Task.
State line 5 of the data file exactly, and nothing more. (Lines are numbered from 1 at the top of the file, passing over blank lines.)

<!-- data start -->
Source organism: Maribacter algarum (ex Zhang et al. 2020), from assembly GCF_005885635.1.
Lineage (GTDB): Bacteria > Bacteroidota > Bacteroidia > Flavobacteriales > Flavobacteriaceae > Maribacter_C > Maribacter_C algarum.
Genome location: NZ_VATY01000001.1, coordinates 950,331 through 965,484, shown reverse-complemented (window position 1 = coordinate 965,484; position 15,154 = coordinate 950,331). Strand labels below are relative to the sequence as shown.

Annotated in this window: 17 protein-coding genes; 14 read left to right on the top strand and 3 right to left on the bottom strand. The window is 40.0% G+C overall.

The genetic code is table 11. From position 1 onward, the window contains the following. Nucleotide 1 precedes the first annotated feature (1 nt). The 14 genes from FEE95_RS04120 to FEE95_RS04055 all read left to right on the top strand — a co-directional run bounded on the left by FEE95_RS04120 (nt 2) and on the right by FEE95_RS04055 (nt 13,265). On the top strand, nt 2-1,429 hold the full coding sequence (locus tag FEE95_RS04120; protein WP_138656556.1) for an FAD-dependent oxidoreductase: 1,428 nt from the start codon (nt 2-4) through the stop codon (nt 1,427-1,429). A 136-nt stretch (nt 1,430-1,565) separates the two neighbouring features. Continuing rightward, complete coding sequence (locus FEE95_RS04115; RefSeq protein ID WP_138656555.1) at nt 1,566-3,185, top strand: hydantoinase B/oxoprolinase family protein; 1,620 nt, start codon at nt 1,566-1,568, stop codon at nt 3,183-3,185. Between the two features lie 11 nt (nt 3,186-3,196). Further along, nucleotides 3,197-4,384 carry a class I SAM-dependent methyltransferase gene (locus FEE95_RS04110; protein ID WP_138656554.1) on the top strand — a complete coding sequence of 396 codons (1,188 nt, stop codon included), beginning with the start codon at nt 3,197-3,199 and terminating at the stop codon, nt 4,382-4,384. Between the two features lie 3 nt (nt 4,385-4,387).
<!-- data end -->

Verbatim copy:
The genetic code is table 11. From position 1 onward, the window contains the following. Nucleotide 1 precedes the first annotated feature (1 nt). The 14 genes from FEE95_RS04120 to FEE95_RS04055 all read left to right on the top strand — a co-directional run bounded on the left by FEE95_RS04120 (nt 2) and on the right by FEE95_RS04055 (nt 13,265). On the top strand, nt 2-1,429 hold the full coding sequence (locus tag FEE95_RS04120; protein WP_138656556.1) for an FAD-dependent oxidoreductase: 1,428 nt from the start codon (nt 2-4) through the stop codon (nt 1,427-1,429). A 136-nt stretch (nt 1,430-1,565) separates the two neighbouring features. Continuing rightward, complete coding sequence (locus FEE95_RS04115; RefSeq protein ID WP_138656555.1) at nt 1,566-3,185, top strand: hydantoinase B/oxoprolinase family protein; 1,620 nt, start codon at nt 1,566-1,568, stop codon at nt 3,183-3,185. Between the two features lie 11 nt (nt 3,186-3,196). Further along, nucleotides 3,197-4,384 carry a class I SAM-dependent methyltransferase gene (locus FEE95_RS04110; protein ID WP_138656554.1) on the top strand — a complete coding sequence of 396 codons (1,188 nt, stop codon included), beginning with the start codon at nt 3,197-3,199 and terminating at the stop codon, nt 4,382-4,384. Between the two features lie 3 nt (nt 4,385-4,387).